One of my favorite opportunities was being able to work with Ajay. Ajay, also known as the Wiki Master, is an employee and spokesperson with learning difficulties at RIX. Recently Ajay had been enrolled in a European Computer Driver License course which covered computer software programs such as Microsoft Word, Excel, Powerpoint, and Project. On Wednesday afternoons Ajay and I would go through the modules and quiz questions together talking things through and coming up with fun ways to memorize the material. Working with Ajay was not only fun but it gave me a glimpse into the kind of work I would be doing in the future and I have to say I am pretty excited.

Communication is something we use everyday and often we take it for granted. For those with intellectual disabilities or mental health challenges, being able to communicate can be difficult. RIX has dedicated itself to improving the lives of these individuals by giving them the tools they need to vocalize their thoughts, needs, and aspirations. Whether it is through video, picture, or text, every person deserves to have a say in their own lives and wellbeing.

RIX is something really special. The work that they do and the people they serve says a lot about the kind of people who work within its walls. Although it is a small team, everyone is extremely hard working and supportive. They have taught me so much and they have given me so many opportunities to be apart of something so much bigger than myself. It has only been three months but I am going to miss seeing the people here and I can not wait to see what amazing thing they do next.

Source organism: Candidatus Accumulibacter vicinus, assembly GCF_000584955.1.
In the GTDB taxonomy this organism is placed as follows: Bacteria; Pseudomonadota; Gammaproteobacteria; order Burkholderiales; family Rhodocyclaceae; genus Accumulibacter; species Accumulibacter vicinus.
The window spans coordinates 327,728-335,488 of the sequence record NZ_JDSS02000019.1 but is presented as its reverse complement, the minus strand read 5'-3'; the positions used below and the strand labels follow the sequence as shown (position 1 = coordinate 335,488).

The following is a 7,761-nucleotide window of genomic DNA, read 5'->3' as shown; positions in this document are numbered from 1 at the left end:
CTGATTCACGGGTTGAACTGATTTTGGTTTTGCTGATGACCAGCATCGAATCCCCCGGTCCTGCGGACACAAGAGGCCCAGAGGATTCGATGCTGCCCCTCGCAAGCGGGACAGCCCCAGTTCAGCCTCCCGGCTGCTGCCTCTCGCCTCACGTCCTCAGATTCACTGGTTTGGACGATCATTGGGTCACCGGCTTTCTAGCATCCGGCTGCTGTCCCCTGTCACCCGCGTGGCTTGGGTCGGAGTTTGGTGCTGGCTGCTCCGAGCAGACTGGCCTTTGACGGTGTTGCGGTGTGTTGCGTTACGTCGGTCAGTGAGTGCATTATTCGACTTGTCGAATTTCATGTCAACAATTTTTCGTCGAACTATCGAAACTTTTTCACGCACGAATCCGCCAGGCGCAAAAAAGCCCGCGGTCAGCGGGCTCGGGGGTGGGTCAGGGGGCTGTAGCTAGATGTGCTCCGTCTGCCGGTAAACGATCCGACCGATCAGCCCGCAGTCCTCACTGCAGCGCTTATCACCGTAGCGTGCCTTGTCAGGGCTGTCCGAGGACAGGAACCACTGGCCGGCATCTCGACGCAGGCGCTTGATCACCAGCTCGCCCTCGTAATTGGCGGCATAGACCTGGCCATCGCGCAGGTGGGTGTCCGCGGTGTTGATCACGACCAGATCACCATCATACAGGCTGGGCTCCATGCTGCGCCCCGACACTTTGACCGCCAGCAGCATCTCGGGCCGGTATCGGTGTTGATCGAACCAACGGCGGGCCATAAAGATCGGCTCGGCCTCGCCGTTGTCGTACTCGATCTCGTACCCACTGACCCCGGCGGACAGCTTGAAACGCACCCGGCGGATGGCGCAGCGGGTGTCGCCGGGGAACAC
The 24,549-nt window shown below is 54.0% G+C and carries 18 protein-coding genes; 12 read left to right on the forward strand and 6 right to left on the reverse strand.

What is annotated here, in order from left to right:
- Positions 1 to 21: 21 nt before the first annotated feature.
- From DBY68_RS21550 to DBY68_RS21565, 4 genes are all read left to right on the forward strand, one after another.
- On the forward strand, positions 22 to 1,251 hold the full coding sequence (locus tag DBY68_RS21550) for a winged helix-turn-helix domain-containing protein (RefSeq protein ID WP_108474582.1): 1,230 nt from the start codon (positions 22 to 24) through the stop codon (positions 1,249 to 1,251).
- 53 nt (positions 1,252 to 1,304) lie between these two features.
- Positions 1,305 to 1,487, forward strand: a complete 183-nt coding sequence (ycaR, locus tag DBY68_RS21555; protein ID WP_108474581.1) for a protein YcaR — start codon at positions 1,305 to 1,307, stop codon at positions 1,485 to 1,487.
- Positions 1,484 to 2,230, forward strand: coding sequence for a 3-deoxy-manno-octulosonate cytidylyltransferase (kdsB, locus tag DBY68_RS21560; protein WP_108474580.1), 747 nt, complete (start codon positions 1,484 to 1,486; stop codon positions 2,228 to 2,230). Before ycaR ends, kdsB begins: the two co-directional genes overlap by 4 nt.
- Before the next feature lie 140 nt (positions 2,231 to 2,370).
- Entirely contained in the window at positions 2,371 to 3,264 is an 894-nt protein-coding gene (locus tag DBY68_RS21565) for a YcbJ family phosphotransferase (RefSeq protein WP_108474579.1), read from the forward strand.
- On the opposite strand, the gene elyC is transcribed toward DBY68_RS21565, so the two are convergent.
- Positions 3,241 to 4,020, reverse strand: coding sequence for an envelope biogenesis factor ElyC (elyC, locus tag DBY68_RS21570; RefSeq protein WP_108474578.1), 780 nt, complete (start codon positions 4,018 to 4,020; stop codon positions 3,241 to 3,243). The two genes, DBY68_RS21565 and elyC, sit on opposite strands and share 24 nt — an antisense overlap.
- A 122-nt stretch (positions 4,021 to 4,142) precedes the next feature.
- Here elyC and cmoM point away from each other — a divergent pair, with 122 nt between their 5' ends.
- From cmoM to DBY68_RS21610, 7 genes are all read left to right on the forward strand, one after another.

On Wednesday 2nd May 2016, RIX Research and Media along with their London Scholars and colleague Darren Sharpe from IHHD (Institute for Health and Human Development) at the University of East London, hosted the first RIX Innovation Lab.

The innovation labs aim to aid in creating a RIX Wiki Evaluation Toolkit. The aims of this toolkit will be to develop a framework to sustain the use and implementation of RIX Wikis, within schools, health and social care services, as well as capture the impact of RIX Wikis within these services.

The day was attended by various professionals from a range of schools, services and local authorities and some great discussion were had.

The event consisted of discussions on the following topics:

  • How the RIX Wiki corresponds with Legislative framework, such as Mental Capacity Act, Care Act, SEND Reforms etc.
  • Why each service/organisation purchased the RIX Wiki?